Disruption, inflation, and taxation

Advertisement
Font Size
Bienvenido S. Oplas, Jr.

My Cup Of Liberty

“Disruptors tend to be successful in three ways: (1) They dramatically lower historic prices through new cost structures…”

— Accenture, “Disruption need not be an enigma,”
February 2018

“Inflation is taxation without legislation.”

— Milton Friedman, 1974

Disruption is good for consumers. It unsettles many incumbent and entrenched players which may have been lording over the market for decades with expensive and substandard products and services.

Disruptors are often the newcomers, or old players using new and modern production methods that drastically change how things are done.

Inflation is immediately tamed by disruption, ceteris paribus or all other things being equal or held constant. Consumers are given new choices and they tend to flock to products and services with lower prices or similar prices but better quality or more add-ons.

The institutionalization of freer trade in 1995 with the creation of the World Trade Organization (WTO) has contributed to lower prices across many countries.

As a result, prices in Asia in 1995-1999 were significantly lower than prices in 1990-1994 except in Thailand and Indonesia which were badly hit by the Asian financial turmoil of 1997-1998. Then prices generally declined in the succeeding decades until 2017 (see Table 1).

Higher taxation and more government regulations however, have the opposite effect of market disruption. When a country imposes drastic tax hikes, that country experiences significant inflationary pressure and reverses the gains of disruption.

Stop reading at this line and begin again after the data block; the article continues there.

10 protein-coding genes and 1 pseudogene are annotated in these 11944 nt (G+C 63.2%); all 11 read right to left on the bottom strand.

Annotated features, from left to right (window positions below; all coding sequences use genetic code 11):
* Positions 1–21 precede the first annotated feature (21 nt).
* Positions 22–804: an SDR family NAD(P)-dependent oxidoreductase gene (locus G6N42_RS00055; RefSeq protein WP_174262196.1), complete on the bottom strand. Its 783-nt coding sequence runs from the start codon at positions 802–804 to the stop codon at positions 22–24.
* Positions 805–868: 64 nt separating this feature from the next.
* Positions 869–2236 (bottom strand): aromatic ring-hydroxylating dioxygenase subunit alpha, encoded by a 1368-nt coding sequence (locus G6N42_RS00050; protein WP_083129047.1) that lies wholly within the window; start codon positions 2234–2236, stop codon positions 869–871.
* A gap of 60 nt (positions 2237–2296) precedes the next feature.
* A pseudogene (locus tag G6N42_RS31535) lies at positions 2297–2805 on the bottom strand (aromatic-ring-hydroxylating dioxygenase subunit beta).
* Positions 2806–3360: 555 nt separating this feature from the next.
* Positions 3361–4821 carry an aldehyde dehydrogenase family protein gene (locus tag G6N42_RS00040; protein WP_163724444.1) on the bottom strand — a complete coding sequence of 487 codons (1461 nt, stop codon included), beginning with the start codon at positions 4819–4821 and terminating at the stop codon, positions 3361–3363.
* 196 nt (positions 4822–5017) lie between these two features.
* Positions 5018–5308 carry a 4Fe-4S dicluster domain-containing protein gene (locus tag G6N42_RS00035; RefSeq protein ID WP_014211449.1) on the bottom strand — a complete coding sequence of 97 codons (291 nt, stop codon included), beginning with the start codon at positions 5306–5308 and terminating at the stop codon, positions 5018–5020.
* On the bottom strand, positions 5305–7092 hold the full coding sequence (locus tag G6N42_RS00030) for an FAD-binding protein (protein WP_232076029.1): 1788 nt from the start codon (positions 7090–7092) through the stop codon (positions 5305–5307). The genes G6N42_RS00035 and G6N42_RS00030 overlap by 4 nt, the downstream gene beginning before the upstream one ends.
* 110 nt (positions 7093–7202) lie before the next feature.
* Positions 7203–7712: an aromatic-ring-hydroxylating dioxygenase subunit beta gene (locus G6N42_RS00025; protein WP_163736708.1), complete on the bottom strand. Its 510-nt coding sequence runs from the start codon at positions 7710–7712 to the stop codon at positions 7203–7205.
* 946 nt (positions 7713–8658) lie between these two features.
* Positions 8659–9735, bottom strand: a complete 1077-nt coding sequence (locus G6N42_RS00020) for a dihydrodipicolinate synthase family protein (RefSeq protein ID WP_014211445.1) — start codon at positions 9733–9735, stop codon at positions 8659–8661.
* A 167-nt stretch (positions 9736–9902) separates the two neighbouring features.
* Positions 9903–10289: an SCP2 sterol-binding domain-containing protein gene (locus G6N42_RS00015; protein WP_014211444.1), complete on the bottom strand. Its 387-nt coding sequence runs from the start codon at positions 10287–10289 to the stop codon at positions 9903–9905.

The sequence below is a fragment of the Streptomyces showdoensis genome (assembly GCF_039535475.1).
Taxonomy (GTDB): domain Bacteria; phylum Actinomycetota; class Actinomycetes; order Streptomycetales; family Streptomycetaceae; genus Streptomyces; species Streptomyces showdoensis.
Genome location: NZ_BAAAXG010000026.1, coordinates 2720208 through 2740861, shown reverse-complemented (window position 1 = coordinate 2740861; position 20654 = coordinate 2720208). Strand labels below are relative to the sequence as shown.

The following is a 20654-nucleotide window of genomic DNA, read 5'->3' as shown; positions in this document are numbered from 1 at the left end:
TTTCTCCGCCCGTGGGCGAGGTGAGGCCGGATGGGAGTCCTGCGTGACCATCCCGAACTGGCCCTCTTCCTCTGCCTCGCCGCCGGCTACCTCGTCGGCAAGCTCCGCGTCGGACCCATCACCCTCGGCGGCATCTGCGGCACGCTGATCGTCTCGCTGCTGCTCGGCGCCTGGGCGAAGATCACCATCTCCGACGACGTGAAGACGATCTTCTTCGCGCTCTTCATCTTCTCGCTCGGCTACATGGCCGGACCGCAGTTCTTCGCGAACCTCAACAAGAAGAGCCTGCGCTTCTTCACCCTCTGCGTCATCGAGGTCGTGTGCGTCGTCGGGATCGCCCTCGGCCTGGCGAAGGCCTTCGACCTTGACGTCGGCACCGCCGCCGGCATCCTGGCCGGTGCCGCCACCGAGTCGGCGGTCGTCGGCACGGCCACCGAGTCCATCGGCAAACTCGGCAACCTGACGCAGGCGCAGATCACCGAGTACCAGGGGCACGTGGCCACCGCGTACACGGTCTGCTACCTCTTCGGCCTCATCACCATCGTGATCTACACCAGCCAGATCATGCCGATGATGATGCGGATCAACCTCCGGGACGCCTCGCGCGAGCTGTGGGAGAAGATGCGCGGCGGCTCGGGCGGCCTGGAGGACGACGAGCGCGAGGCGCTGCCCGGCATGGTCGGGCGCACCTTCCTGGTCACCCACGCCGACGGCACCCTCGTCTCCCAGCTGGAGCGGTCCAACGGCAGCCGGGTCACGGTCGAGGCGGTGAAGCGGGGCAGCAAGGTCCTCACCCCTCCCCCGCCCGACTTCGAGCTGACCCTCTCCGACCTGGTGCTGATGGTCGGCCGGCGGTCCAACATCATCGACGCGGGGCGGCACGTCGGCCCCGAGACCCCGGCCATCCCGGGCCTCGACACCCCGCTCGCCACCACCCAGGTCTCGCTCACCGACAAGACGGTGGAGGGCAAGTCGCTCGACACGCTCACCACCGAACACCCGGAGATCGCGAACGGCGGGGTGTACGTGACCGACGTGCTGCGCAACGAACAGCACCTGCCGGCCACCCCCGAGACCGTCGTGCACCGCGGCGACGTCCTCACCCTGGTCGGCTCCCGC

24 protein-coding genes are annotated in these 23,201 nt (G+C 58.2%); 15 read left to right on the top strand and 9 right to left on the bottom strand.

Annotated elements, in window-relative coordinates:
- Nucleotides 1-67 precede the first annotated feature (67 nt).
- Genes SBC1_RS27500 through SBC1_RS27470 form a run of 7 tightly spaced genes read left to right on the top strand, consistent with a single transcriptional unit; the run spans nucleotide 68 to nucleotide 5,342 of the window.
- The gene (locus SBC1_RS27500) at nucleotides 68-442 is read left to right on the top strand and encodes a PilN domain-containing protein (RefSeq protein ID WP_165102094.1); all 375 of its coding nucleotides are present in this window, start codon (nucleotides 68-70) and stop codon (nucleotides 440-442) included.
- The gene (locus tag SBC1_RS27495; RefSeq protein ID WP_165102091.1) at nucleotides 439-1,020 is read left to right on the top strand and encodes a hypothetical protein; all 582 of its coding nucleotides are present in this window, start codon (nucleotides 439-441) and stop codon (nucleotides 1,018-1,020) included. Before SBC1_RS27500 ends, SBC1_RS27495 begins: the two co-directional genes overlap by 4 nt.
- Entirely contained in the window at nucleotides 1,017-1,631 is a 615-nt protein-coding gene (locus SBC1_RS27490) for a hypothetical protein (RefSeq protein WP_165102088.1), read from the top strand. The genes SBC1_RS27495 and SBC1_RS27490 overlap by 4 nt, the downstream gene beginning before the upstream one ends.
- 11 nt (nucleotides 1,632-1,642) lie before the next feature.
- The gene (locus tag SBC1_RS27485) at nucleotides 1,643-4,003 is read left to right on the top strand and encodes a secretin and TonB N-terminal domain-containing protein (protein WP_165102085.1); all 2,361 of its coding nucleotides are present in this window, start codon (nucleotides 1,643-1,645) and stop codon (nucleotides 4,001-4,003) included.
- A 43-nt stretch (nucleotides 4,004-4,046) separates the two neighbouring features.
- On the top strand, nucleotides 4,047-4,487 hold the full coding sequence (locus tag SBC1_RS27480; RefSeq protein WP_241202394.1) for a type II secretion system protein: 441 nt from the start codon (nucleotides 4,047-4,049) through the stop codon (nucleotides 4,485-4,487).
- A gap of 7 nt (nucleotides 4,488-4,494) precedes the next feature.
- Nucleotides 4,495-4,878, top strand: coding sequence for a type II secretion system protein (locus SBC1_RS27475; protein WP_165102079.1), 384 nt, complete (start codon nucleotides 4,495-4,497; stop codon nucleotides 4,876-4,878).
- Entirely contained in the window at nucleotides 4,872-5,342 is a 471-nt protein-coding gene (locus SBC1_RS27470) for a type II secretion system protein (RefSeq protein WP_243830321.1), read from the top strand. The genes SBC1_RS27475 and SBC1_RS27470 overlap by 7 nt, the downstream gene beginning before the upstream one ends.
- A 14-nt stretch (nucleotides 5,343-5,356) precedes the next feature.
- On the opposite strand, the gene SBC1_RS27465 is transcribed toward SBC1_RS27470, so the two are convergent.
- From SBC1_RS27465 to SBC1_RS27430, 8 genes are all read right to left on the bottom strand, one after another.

This is particularly true in the Philippines when it enacted the Tax Reform for Inclusion and Acceleration (TRAIN) law of 2017.

While personal income tax rates have declined, many products (oil, LPG, coal, sugary food and drinks, etc.) and services were slapped with higher excise tax and/or expanded VAT.

While all countries and economies were hit by rising world oil prices, many incurred even lower prices.

But in this case, the Philippines is an outlier.

Inflation jumped even after the sudden rebasing of the consumer price index (CPI) from 2006 to 2012. The two richest economies of North America and Europe are included to widen the scope of comparison, year to date (Ytd) vs. December 2017 as base year (see Table 2).

Note that the outlier inflation rate in the Philippines this year does not yet include fare hikes by land transportation companies and providers (jeepneys, taxi, UV express, buses). If such fare adjustments are granted — and they should be — then the country’s inflation will rise even higher.

The Bangko Sentral ng Pilipinas (BSP) noted this unexpected level of price increases and it raised local interest rates to encourage people to spend less and save more and hence, help reduce inflationary pressure.

Rice protectionism and NFA importation monopoly are also slowly being abandoned and the rice import quota will soon be replaced by tariffs and cheaper rice from our ASEAN neighbors will soon become more available to consumers and this will help reduce inflation.

The bad news is that January 2019 is fast approaching and there will be a second round in oil and coal tax hikes. This means another round of inflationary pressure, fare hike pressure, and even larger inflation spikes.

This is a clear case of higher taxation reversing the gains of innovation and disruption in the Philippines. Government as negative disruptor is not good. The TRAIN 2 bill should be an instrument to reverse these disagreeable provisions of TRAIN 1.

Inflation Rate

 

Bienvenido S. Oplas, Jr. is President of Minimal Government Thinkers, a member-institute of Economic Freedom Network (EFN) Asia.

minimalgovernment@gmail.com.